Arm Yourselves

1Peter 4:1-4 Forasmuch then as Christ has suffered for us in the flesh, arm yourselves likewise with the same mind: for he that has suffered in the flesh has ceased from sin; That he no longer should live the rest of his time in the flesh to the lusts of men, but to the will of God. For the time past of our life may suffice us to have wrought the will of the Gentiles, when we walked in lasciviousness, lusts, excess of wine, revellings, banquetings, and abominable idolatries: Wherein they think it strange that you run not with them to the same excess of riot, speaking evil of you

‘Arm yourselves likewise with the same mind’ put on the same armour of forgiveness, meekness, gentleness, and complete self-control that Christ had. By exercising these qualities, we enable ourselves to withstand the enemy’s attacks that can come through others or through circumstances on many levels.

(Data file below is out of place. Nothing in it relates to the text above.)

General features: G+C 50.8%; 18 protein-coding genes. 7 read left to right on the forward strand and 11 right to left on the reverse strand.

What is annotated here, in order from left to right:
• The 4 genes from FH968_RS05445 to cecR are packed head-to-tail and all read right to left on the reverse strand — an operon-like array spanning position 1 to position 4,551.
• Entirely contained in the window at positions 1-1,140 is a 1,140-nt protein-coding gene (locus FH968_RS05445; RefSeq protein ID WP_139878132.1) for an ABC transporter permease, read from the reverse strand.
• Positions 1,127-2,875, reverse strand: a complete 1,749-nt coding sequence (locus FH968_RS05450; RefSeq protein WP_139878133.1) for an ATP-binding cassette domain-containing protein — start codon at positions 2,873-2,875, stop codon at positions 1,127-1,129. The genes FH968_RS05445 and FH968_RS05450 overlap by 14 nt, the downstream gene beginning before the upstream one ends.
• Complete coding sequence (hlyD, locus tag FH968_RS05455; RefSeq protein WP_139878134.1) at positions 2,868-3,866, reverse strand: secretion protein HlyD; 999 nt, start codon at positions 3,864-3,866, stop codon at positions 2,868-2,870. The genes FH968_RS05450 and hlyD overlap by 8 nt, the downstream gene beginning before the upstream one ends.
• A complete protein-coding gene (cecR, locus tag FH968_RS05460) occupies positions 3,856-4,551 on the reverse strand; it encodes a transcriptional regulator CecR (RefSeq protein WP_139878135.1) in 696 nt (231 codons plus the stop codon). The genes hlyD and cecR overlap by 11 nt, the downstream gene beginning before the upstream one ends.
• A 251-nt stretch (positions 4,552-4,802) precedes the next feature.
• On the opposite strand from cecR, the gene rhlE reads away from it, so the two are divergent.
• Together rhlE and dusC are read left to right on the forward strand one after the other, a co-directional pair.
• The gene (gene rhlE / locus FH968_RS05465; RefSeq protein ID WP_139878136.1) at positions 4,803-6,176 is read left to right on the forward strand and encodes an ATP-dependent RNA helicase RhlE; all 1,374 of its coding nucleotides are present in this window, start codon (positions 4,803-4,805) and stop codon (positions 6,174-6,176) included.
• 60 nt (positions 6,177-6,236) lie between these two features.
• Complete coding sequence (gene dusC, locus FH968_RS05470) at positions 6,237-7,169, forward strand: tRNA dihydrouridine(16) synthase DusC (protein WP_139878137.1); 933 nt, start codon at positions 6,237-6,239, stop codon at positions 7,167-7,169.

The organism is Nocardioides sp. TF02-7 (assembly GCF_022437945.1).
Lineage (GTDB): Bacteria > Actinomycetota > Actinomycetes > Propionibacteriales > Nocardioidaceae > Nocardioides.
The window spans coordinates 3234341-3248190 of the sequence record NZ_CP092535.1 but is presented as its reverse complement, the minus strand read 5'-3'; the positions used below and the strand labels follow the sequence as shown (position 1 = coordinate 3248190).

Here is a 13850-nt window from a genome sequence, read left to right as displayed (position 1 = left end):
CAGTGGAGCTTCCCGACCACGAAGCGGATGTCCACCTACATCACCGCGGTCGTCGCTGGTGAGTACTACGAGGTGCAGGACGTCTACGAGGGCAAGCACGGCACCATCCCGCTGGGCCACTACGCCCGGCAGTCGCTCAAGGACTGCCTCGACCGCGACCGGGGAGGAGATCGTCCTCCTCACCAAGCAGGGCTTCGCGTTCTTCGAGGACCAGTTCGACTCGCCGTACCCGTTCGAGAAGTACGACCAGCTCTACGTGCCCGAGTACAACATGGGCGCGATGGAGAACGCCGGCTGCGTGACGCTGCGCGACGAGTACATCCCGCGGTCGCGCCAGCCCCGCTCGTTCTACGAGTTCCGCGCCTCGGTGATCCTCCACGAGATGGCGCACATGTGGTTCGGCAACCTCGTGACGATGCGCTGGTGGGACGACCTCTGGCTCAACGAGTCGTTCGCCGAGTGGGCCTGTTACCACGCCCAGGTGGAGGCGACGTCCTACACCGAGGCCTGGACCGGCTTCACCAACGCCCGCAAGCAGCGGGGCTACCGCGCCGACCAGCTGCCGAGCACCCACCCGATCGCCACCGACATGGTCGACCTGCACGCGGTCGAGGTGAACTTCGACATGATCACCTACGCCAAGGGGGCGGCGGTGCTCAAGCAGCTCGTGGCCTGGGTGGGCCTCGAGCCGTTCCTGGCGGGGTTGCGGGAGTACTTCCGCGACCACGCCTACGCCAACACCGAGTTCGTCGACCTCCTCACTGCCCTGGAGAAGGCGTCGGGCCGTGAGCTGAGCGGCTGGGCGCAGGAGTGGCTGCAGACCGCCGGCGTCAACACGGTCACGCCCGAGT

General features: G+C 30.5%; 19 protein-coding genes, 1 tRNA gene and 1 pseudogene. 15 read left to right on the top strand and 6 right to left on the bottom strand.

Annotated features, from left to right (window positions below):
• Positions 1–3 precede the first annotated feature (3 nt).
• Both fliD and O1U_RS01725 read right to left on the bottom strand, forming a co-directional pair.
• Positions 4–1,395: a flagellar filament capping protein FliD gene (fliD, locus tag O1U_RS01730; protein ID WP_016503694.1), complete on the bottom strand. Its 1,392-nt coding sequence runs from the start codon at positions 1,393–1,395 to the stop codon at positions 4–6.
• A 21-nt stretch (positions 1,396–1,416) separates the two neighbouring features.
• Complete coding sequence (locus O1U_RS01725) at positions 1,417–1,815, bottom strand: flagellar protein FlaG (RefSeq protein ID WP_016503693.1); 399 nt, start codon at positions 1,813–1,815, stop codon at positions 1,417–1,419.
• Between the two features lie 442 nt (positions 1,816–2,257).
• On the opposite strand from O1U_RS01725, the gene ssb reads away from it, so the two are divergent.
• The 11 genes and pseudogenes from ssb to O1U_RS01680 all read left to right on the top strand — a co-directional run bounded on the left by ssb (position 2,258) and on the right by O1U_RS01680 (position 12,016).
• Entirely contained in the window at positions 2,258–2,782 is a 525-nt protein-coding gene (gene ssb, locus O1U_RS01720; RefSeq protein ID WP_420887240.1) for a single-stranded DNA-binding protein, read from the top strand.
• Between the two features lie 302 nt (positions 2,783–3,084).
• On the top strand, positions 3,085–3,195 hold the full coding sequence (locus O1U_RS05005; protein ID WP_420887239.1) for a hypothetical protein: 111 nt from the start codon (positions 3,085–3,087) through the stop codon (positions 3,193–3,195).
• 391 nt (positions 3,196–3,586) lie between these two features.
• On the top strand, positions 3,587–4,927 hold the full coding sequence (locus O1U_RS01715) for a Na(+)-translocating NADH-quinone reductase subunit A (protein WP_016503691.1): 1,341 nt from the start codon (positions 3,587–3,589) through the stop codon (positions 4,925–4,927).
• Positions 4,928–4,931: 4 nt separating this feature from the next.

‘He that has suffered in the flesh has ceased from sin’ he that has mortified the flesh has ceased from sin (Rom. 8:12-13; Col. 3:5-10).

‘The will of God’ always refer to living for God on His moral standards alone, not those set by traditions or society, or our own opinion of what a Christian should look like, so that we can set an example through our daily lives (not preaching) for others to give them hope, thus it will always be important to live godly lives (1:16; 2:21-23; Matt. 5:48) so that we do not cause stumbling through half-truths to others (1 Cor. 10:32; 1Jn. 2:10).

‘Time past of our life may suffice us to have wrought the will of the Gentiles’ this is a picture of Gentile life and indicates that Peter is writing also to the Gentiles and not only to Jews.